We gave a big cheer which felt rebellious and extra joy filled after all being quite for so long.

Then we partied!!!!
Half the wedding party went to the reception via bicycle birgade.
Jameson and I went ahead to the reception space to finish setting up.

The party was at LoveBomb a radical new art space in South Side RVA.

All we brought were candles, the rope braids, and a few extra tables and chairs.  The vibrant space already had so much character with it's enormous moveable stage and All the saints theater company's giant puppets. 

Eight bands played during the receptions.  We all danced and sang along.  It was like a modern day hoe-down.  It added a lot to the wedding to have so much live music.  In many ways it felt like a tribute to Greenwood manor, the house where Mica and Graham used to live where they hosted many musical gatherings though out the years.
Here's the lineup!

Andrew Ali and Josh Small

 Everyone brought alcohol to share

Graham's family provided the food-  Pig roast and traditional southern sides like deviled eggs, coleslaw, and pasta salad.  Here is the bride and groom getting down on some ribs while sharing some Hardywood beer.

 As a final touch to an awesome day, some very talented friends of the couple made this face cut out inspired by Mica and Graham's the next adventure, a bicycle trip up to Maine! Have a wonderful pilgrimage you two.  Love you! Stay safe and come back to us.


Adventures in Indian Fruit: Singra

This is a Singra

It looks like a dried skull or very wrinkly prune. You see them in the market, laying in large piles next to cauliflower and spinach. 

It was pretty easy to crack open and pull the white "nut-like" fruit from the shell. 
It has a crisp bite and tastes a lot like raw corn on the cob. Corn on the cob with a dash of coconut or chestnut. It has a mildly bitter after taste, but is over all quite pleasant. It has that kind if flavor that reminds you of a family holiday, like they would be arranged in a bowl on the coffee table, accompanied by another empty bowl to hold the discarded shells. Only occasionally would everyone would eat a few. 


All for Indra (God of the sky)

Kartik Poornim (Dev Deepawali)  is a festival only celebrated in Varanasi and only celebrated on the full moon of each November. It is a time when the town is filled with lights. The long steps from the town to the Ganga rivers edge are filled with oil candles, while the houses are covered with long strands of electric lights. 

Deepawali celebrates the sky. It offers lights to the mighty air above with a reflection of stars on the ground. 

That evening among the extra chaos of the streets we decided to take a boat to see all of the lights from afar. 
The scene was magnificent, lights covered everything and ceremonies were preformed at every ghat. 

Deepawali is also a very auspicious time to be cremated, and so the burning ghats were filled with tall fires as numerous families gathered to witness the burial by flame.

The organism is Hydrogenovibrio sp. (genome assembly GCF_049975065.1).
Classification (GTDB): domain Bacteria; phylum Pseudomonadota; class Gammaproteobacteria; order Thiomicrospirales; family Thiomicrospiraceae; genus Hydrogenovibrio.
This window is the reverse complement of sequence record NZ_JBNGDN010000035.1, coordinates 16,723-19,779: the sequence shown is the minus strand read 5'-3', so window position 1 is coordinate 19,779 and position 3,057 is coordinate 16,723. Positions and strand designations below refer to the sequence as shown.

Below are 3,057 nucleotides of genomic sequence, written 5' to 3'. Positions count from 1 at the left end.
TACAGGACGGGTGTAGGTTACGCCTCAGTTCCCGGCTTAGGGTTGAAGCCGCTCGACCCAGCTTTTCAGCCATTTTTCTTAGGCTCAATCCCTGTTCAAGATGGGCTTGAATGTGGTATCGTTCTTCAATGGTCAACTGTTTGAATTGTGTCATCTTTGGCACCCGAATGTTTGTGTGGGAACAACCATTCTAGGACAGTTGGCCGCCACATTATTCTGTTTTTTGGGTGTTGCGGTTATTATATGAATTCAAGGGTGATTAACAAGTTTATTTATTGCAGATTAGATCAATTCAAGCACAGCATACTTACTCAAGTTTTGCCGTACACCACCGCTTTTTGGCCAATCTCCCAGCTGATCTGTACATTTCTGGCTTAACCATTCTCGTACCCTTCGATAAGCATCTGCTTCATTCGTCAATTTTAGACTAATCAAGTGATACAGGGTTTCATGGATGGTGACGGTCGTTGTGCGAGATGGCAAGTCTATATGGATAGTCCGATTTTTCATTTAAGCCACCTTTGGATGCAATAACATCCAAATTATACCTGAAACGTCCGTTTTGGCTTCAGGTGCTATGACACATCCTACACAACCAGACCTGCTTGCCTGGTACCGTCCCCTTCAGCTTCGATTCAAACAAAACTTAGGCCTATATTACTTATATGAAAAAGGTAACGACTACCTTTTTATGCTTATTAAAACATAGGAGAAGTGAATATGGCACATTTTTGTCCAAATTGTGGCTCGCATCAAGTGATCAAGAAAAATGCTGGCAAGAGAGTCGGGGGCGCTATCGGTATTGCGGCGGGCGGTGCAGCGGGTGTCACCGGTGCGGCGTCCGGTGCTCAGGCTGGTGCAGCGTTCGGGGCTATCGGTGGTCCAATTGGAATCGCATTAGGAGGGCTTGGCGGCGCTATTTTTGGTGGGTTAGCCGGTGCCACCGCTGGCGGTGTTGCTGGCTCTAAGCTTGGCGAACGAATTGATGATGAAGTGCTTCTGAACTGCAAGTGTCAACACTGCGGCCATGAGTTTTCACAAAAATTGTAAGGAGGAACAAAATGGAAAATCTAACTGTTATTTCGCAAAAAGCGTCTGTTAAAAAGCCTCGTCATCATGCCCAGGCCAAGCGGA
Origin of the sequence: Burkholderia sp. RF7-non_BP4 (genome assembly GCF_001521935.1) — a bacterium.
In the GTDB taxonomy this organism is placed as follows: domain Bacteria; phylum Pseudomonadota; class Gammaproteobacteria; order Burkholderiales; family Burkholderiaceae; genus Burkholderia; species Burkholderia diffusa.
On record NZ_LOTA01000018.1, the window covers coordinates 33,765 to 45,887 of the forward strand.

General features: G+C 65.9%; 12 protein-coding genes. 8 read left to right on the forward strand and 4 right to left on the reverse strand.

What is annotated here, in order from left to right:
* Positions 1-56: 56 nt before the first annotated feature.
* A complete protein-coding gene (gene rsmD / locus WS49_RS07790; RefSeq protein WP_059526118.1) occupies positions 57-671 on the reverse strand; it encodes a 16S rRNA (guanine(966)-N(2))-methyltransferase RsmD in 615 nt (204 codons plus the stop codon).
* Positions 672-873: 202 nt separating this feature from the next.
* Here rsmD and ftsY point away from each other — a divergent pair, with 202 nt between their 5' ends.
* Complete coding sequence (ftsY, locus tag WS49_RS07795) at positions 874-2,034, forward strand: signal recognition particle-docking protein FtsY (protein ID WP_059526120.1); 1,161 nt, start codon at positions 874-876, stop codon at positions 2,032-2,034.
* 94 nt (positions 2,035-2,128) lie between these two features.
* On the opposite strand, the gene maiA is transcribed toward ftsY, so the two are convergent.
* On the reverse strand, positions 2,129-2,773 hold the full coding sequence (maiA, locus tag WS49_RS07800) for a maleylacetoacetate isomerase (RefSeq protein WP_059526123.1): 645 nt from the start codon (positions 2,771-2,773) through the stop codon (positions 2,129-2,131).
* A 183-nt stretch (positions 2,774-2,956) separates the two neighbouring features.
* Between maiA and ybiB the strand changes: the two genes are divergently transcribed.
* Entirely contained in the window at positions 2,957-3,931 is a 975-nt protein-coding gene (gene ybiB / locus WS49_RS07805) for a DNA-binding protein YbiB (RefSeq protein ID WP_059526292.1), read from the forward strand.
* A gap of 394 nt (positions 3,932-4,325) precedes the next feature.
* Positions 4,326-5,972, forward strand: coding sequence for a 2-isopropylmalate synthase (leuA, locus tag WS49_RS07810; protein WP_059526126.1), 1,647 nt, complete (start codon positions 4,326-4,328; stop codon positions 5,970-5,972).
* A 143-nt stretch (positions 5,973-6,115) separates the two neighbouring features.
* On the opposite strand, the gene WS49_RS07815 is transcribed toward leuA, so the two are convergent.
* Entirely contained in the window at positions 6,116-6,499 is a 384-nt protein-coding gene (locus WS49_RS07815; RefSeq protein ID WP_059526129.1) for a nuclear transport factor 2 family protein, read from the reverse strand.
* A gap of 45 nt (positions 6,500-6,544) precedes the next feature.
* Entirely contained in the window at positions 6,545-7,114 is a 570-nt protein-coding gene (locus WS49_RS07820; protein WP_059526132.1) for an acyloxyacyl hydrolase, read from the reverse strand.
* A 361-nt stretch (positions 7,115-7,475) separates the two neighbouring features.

(No one is to take pictures of the burning ghats)

Our boat ride became exciting as the night passed and boat traffic increased. Giant motorboat  were making huge waves for our little rowboat. The moon pulled the waters of the Ganges and our boatman struggled against the current, sweating and stripping off layers or cloths. At one point Laney walked the length of the boat to pour some water in his mouth. Finally after a long battle with the tide and congestion we made it back to the dock. The rest of the night we spent perched on a step, high above the chaos, and watch the festival goers move through the ghats like a herd of salmon swimming upstream. 

Chat at the ghats

On the same day as Jameson's birthday the women of Varanasi fasted so their children would be blessed. They had been fasting for two days now, the festival know as Chat was to mark the end of their hunger. In the evening the Ganga river was crowded with families presenting food to the goddess of the waters. 

The mothers baptized themselves three times while the fathers held them steady. Baskets full of coconuts, fruits and sweets were carried into the river by the blessed mothers who spun in circles while the family poured water and milk upon the offerings. 

After the food was blessed and the sun had set the families prepared their camps along the ghats, the celebration wasn't over until sunrise the next day. All night children and adolescents lit fireworks while street musicians clapped their songs into the evening air. 

We watched the festival from a boat full of young men and a baby monkey who had adopted us as friends.
They knew it was Jameson's birthday and bought him a cake as a surprise. They sang happy birthday and smeared icing on his face, then lit fireworks on the edges of the boat. The panicked monkey climbed from head to head but really wanted nothing to do with anyone but her human father. 

Small candles surrounded by flowers within floating tree leaves were offered to the Ganges. All around us small cups of light drifted with the rivers current. We added one to the group, as a birthday blessing, and to the journey of birth and life.